Band members are required to commit all of these songs to memory; music is not allowed on the field or in the stands. When band members aren’t playing, they’re leading the student section in yelling when the opponent has the ball and raising their “victory signs” on offensive plays.

Around five minutes before the half, band members exit the stands to prepare for the halftime show. After the teams exit the field, band members usually have only a minute or so to get into position.

The type of drill used for halftime is “curvilinear drill,” where the band creates large, usually symmetrical forms on the field. Instead of squads of four, members move individually from location to location while maintaining their position in the larger, linear form. Each halftime includes up to 25 forms, new music and maybe even a dance routine.

After a typical halftime show, band members are breathless and tired from 10 minutes of continuous playing and marching. The band’s marching style is especially grueling. The “drive-it” stride, which is a modified form of the traditional high-step, requires band members to form a “chair” with the thigh at a 45-degree angle, the foot pointed down and the toes six inches from the ground.

The second half is much like the first with “Tribute to Troy” played even louder as the Trojan defense knuckles down. After a victory, the band waits for the team to approach and serenades them with “Conquest!” Dr. Bartner sometimes gives the drum major’s sword to one of the players and has him ceremonially lead the band.

Then, it’s time for the band’s traditional post-game concert where it cuts loose on its favorite rock charts for devoted fans. The TMB’s current slate of rock charts includes popular songs that span the length of Dr. Bartner’s tenure at USC. Funk songs from the 1970’s share time with some of the most recent hard rock hits.

For band members, the informal setting of the post-game concert allows them to relax and play as hard as they desire. Though their “chops” may be tired, their exuberance for performing comes through in the coordinated dance moves and horn movements that they incorporate into each chart.

After the concert, the band marches back through the tunnel. Inside the tunnel, the USC drum line segues into its “Rock” cadence, an exciting, bass drum-heavy cadence that reverberates deafeningly inside the closed space.

The band then stops at the Trojans’ locker room and celebrates their victory once more with an encore of “Conquest!” The band often gets into trouble here when irritated members of the opposing team try to push their way through the band. The TMB has a strict code that no one can pass through the band’s ranks, which often creates trouble, especially with opposing fans.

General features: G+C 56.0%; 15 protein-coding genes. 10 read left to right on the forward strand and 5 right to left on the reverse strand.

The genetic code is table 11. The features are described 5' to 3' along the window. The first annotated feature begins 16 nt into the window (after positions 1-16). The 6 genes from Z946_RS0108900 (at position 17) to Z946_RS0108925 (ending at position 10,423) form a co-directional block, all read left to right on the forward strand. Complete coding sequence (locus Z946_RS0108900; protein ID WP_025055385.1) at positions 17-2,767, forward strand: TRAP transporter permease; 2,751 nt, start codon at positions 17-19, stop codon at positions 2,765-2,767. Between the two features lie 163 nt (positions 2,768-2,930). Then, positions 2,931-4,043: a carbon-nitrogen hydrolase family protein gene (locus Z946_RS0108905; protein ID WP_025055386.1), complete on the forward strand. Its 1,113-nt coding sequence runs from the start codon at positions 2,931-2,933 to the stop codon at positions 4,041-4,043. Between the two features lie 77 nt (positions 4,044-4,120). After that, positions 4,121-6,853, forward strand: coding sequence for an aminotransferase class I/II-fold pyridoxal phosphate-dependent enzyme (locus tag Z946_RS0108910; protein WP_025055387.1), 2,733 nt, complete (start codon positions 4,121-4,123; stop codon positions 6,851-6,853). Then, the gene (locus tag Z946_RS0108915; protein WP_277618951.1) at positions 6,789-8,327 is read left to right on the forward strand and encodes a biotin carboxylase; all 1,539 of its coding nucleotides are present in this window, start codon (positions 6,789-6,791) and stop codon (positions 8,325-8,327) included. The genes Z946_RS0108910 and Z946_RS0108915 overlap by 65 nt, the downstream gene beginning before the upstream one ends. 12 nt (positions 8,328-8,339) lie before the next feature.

The TMB’s march back to campus is a little more laid back. The remaining Trojan fans that are still celebrating at their tailgates flash victory signs at the band as they pass. There are also more band traditions on the way. After victories, the trumpet section plays “Joy to the World,” and the tubas blast “Imperial March” as they cross Exposition Blvd.

Once back on campus, the band visits Tommy Trojan for one last rendition of “Conquest!” before making its final stop at the steps of the USC Bookstore, where family and friends await. Dr. Bartner makes a short speech, complimenting the band on its performance that day. Then, the band performs its traditional “torture drill,” an in-place conditioning drill involving marching, playing and sometimes even singing.

Finally, after more than six hours, Dr. Bartner says the words that everyone has been waiting for: “Thank you, band. Band dismissed!” A yell rises up from the band members as they take off their helmets and peel off their sweaty uniforms.

Campus is once again dark, just as it was when band members arrived so many hours before. As they trudge home to go out and celebrate, have a post-game hamburger at Tommy’s, or just sleep, they realize that the next grueling, dawn-to-dusk game day may only be a week away and they can’t wait.

About the Author:

Brett Padelford has been assistant director of the USC Trojan Marching Band for four years and is in charge of booking the band on more than 325 special engagements each year. He has been involved in marching band since he started playing clarinet in elementary school. He holds two degrees from USC: a bachelor’s of arts in English literature & language and a master’s of arts in communication management. When he’s not doing gigs with the band, he handles the band’s publicity and writes for the band newsletter.

About author

Brett Padelford

Brett Padelford is the public relations director for the University of Southern California Trojan Marching Band. A graduate of the Annenberg School for Communication and Journalism, he runs the band’s social media, writes press releases, takes photos, and even sometimes runs gigs and plays trumpet when the ensemble needs an alum to fill in. He has been involved in music since the 3rd grade when he picked up the clarinet for his military school’s marching band.